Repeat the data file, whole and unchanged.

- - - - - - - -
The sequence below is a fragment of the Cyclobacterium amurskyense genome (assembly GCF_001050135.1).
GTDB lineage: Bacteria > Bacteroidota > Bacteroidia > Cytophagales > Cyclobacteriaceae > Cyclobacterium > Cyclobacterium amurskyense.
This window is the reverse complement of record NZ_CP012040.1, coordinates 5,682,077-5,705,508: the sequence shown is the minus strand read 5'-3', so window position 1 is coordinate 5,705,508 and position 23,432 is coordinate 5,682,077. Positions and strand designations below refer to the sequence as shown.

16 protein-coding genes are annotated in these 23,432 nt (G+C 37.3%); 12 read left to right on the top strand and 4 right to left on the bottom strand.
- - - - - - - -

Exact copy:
The sequence below is a fragment of the Cyclobacterium amurskyense genome (assembly GCF_001050135.1).
GTDB lineage: Bacteria > Bacteroidota > Bacteroidia > Cytophagales > Cyclobacteriaceae > Cyclobacterium > Cyclobacterium amurskyense.
This window is the reverse complement of record NZ_CP012040.1, coordinates 5,682,077-5,705,508: the sequence shown is the minus strand read 5'-3', so window position 1 is coordinate 5,705,508 and position 23,432 is coordinate 5,682,077. Positions and strand designations below refer to the sequence as shown.

16 protein-coding genes are annotated in these 23,432 nt (G+C 37.3%); 12 read left to right on the top strand and 4 right to left on the bottom strand.